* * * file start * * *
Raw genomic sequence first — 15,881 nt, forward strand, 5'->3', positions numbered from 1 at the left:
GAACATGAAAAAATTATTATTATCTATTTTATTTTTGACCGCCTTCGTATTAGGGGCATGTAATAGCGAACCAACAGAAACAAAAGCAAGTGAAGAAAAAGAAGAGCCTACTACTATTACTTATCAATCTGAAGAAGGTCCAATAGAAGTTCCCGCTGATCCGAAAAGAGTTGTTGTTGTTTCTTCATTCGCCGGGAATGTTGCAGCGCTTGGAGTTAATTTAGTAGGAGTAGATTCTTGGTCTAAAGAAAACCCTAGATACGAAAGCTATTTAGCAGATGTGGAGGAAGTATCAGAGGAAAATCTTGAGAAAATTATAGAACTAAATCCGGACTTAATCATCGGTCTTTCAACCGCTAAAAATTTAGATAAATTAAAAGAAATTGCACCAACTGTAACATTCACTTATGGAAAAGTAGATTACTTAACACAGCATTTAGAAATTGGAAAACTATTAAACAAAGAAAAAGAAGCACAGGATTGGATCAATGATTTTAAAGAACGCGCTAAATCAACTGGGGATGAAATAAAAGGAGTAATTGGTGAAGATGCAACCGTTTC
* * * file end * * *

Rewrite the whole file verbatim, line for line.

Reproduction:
Raw genomic sequence first — 15,881 nt, forward strand, 5'->3', positions numbered from 1 at the left:
GAACATGAAAAAATTATTATTATCTATTTTATTTTTGACCGCCTTCGTATTAGGGGCATGTAATAGCGAACCAACAGAAACAAAAGCAAGTGAAGAAAAAGAAGAGCCTACTACTATTACTTATCAATCTGAAGAAGGTCCAATAGAAGTTCCCGCTGATCCGAAAAGAGTTGTTGTTGTTTCTTCATTCGCCGGGAATGTTGCAGCGCTTGGAGTTAATTTAGTAGGAGTAGATTCTTGGTCTAAAGAAAACCCTAGATACGAAAGCTATTTAGCAGATGTGGAGGAAGTATCAGAGGAAAATCTTGAGAAAATTATAGAACTAAATCCGGACTTAATCATCGGTCTTTCAACCGCTAAAAATTTAGATAAATTAAAAGAAATTGCACCAACTGTAACATTCACTTATGGAAAAGTAGATTACTTAACACAGCATTTAGAAATTGGAAAACTATTAAACAAAGAAAAAGAAGCACAGGATTGGATCAATGATTTTAAAGAACGCGCTAAATCAACTGGGGATGAAATAAAAGGAGTAATTGGTGAAGATGCAACCGTTTC